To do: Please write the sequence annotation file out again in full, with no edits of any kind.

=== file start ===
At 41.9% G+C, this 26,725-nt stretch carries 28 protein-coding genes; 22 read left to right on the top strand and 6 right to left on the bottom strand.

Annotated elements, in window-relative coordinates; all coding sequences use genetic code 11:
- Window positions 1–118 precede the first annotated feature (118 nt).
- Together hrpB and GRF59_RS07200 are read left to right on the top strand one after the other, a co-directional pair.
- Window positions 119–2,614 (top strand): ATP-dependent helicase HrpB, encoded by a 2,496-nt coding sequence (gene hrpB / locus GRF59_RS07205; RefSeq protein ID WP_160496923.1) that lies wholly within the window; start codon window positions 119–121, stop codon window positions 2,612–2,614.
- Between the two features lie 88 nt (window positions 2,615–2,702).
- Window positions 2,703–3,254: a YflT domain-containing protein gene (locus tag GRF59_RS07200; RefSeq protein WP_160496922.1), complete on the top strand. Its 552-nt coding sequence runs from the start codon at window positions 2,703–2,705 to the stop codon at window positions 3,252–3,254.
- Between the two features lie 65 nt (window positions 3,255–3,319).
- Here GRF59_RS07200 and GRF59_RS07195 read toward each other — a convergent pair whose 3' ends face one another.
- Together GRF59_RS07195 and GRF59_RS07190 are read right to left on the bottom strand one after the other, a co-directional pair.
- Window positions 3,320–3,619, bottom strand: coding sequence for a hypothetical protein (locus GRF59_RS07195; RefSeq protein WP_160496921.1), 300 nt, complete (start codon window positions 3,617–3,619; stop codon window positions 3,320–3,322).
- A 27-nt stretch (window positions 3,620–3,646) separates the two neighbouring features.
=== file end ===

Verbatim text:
At 41.9% G+C, this 26,725-nt stretch carries 28 protein-coding genes; 22 read left to right on the top strand and 6 right to left on the bottom strand.

Annotated elements, in window-relative coordinates; all coding sequences use genetic code 11:
- Window positions 1–118 precede the first annotated feature (118 nt).
- Together hrpB and GRF59_RS07200 are read left to right on the top strand one after the other, a co-directional pair.
- Window positions 119–2,614 (top strand): ATP-dependent helicase HrpB, encoded by a 2,496-nt coding sequence (gene hrpB / locus GRF59_RS07205; RefSeq protein ID WP_160496923.1) that lies wholly within the window; start codon window positions 119–121, stop codon window positions 2,612–2,614.
- Between the two features lie 88 nt (window positions 2,615–2,702).
- Window positions 2,703–3,254: a YflT domain-containing protein gene (locus tag GRF59_RS07200; RefSeq protein WP_160496922.1), complete on the top strand. Its 552-nt coding sequence runs from the start codon at window positions 2,703–2,705 to the stop codon at window positions 3,252–3,254.
- Between the two features lie 65 nt (window positions 3,255–3,319).
- Here GRF59_RS07200 and GRF59_RS07195 read toward each other — a convergent pair whose 3' ends face one another.
- Together GRF59_RS07195 and GRF59_RS07190 are read right to left on the bottom strand one after the other, a co-directional pair.
- Window positions 3,320–3,619, bottom strand: coding sequence for a hypothetical protein (locus GRF59_RS07195; RefSeq protein WP_160496921.1), 300 nt, complete (start codon window positions 3,617–3,619; stop codon window positions 3,320–3,322).
- A 27-nt stretch (window positions 3,620–3,646) separates the two neighbouring features.